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Racial Gap

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CALIFORNIA | LOCAL
January 21, 1989
In response to "Socially, Color Line Is Still Drawn in Nation's Capital," Part I, Jan. 17: Why is it called apartheid when we talk about it happening in South Africa and apartness when we talk about racial divisions in "Chocolate City," the capital of the United States? And what, exactly, is the difference? Do we accept a lame explanation, such as voluntary versus involuntary segregation because many black Americans supposedly say they choose not to mingle with whites?
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OPINION
September 9, 2013 | By Meredith Kleykamp and Jake Rosenfeld
Over the next few days, the largest national group of unions, the AFL-CIO, meets in Los Angeles to look at ways to stem the long-term decline of American unions. African Americans and other people of color have a lot at stake. Many people think of a union member as a white, blue-collar male, and historically that was true. In the early 1900s, nearly all U.S. unions discriminated against African Americans and refused to let them join. In 1935, when President Franklin D. Roosevelt signed the Wagner Act into law - guaranteeing American workers the right to bargain collectively with their employers - fewer than 1 in 100 union members in the U.S. was an African American.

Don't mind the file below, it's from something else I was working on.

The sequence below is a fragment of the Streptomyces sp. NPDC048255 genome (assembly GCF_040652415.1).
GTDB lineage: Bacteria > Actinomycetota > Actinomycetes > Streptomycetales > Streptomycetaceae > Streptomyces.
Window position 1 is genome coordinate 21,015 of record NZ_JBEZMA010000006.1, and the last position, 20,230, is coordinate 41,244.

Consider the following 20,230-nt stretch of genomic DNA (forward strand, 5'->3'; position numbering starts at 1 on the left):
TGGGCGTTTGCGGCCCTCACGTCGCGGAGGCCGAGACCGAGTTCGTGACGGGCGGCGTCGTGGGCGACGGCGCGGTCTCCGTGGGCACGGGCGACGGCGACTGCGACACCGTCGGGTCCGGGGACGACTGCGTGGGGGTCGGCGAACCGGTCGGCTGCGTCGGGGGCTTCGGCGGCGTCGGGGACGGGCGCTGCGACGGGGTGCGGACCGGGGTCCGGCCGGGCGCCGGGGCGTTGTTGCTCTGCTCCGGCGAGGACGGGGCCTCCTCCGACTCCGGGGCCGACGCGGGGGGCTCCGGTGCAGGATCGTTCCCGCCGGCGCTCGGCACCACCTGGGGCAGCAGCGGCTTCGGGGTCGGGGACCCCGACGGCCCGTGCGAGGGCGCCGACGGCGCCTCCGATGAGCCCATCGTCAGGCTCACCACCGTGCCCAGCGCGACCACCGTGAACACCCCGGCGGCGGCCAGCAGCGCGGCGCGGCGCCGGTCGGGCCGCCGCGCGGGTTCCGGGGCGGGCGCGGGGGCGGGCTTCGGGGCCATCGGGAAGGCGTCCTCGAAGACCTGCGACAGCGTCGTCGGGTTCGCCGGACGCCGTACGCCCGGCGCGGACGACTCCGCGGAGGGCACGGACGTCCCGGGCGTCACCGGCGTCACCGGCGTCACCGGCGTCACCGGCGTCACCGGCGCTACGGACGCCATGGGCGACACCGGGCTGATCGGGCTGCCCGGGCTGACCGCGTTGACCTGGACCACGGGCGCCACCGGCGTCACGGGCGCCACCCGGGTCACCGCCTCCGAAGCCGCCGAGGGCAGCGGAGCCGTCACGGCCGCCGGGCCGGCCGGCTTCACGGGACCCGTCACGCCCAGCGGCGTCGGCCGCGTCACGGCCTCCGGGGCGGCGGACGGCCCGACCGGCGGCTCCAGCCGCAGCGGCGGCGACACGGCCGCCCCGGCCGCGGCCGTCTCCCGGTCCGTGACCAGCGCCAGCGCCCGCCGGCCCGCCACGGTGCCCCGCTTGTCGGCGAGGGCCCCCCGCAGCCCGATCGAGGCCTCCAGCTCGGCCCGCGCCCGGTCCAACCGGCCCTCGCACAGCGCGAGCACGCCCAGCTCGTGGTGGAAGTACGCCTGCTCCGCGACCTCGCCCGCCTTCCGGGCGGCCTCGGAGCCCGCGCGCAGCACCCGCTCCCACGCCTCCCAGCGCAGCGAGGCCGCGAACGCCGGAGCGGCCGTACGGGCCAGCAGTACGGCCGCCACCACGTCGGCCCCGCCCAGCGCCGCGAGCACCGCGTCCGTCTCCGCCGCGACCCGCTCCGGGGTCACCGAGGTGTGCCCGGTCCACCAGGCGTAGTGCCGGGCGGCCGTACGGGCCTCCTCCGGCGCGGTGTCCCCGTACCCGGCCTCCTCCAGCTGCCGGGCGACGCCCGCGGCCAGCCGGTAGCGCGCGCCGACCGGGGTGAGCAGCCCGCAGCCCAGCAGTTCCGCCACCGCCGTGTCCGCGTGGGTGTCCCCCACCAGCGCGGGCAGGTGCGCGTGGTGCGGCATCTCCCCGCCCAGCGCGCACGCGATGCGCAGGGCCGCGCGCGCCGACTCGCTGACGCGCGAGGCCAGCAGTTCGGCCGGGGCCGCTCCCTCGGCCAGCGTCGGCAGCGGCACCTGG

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BUSINESS
March 24, 2005 | Annette Haddad, Times Staff Writer
The number of Americans who own their homes is at a historic high, yet there remains a persistent gap in homeownership that runs along racial lines, a study released Wednesday found. Despite a host of government and industry initiatives to help minorities buy their first home, a much larger percentage of whites hold title to their residences than do blacks or Latinos, according to research done by USC's Lusk Center for Real Estate.